Here’s a fun fact: the Los Angeles Chargers might sell out some games in 2017. They are likely to pull off this seemingly impossible feat by aiming small — as in 30,000 fans small. That’s the capacity of the StubHub Center, the soccer venue that will play host to the bastard child of the NFL that no city wants to claim as their offspring. The Chargers will be stuck in this foster home until the DNA results from The Maury Povich Show come back and prove that Los Angeles Stadium is their new daddy.

So that theory is a bit far-fetched — “How on Earth could the Chargers sell out a stadium?” Well, a good start is to cut the size of the stadium in half. Actually, it’s less than half since Qualcomm Stadium clocks in at 70,561 seats. Also of note, the Chargers didn’t need 70,000 seats last year. The team averaged 57,000 fans per game in 2016, and according to the website Pro Football Reference, they just eked past the Raiders to take the trophy for worst overall home-game attendance with a total of 456,197. They were also the only team in the NFL, when home and away game attendance is combined, to not break one million.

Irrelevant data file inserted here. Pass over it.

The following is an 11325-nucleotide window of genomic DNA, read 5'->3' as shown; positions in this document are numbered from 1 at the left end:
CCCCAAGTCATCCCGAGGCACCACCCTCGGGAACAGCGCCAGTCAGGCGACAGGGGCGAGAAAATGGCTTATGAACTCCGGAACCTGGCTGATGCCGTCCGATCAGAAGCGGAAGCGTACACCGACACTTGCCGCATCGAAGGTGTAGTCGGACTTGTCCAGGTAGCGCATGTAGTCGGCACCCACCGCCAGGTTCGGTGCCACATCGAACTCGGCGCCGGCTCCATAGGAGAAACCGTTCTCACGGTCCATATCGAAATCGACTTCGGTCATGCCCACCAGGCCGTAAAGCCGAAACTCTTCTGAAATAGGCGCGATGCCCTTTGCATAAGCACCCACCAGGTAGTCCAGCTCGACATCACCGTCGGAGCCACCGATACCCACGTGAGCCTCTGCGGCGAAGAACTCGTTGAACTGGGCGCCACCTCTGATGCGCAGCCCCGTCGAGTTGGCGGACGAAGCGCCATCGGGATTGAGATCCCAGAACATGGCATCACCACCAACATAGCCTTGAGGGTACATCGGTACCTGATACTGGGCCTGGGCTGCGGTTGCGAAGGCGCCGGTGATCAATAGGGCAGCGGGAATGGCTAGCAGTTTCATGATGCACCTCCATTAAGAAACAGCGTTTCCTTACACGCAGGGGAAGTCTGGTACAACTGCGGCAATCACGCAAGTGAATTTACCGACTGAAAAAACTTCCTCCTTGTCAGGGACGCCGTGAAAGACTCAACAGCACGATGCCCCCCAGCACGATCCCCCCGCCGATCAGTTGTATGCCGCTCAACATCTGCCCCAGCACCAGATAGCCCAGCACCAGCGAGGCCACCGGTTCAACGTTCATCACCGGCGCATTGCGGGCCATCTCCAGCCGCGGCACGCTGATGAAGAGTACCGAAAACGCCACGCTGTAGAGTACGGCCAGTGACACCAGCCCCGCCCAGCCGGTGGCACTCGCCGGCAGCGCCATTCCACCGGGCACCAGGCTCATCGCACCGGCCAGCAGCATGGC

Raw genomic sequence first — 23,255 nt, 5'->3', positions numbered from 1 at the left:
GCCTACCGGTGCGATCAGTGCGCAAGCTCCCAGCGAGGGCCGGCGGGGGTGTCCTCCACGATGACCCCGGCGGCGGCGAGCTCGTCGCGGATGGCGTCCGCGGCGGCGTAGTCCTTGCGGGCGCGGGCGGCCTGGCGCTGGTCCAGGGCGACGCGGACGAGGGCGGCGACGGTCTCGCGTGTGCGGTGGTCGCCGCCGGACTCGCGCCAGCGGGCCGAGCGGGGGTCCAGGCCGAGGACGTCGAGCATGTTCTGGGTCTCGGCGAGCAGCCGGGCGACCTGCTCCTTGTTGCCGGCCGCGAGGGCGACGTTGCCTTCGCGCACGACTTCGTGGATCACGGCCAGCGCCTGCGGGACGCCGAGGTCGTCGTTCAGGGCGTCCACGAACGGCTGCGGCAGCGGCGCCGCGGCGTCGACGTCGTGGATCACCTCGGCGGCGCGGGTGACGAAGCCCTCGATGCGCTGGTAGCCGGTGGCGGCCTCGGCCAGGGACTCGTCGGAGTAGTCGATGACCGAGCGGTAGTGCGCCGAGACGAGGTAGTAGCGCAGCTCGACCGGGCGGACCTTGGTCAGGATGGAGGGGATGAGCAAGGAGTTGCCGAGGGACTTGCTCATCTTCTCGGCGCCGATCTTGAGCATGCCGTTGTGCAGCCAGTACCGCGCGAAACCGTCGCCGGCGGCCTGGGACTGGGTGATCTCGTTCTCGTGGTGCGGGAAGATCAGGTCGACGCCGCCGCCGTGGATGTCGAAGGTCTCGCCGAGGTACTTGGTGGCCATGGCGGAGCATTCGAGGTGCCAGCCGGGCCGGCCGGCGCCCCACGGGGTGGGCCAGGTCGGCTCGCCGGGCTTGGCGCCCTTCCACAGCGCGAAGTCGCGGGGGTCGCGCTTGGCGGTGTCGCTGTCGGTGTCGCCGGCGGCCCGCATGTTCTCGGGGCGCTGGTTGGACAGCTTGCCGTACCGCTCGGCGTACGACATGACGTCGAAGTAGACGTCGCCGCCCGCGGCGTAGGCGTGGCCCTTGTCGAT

So maybe downsizing is a good plan. The proposed East Village stadium was going to suffer some shrinkage. It was planned to be 61,500 seats with the ability to expand (maybe once or twice in its lifetime) to 72,000 if the city were to host a Super Bowl. The league has, surprisingly, been trending toward smaller stadiums as a means to protect markets from TV blackouts. The Raiders proposed a 56,500-seat stadium in Oakland back in 2013 that was likely a lock to ensure sell-outs. Since NFL owners share both ticket and TV revenues, balancing ticket sales with TV exposure is a big deal.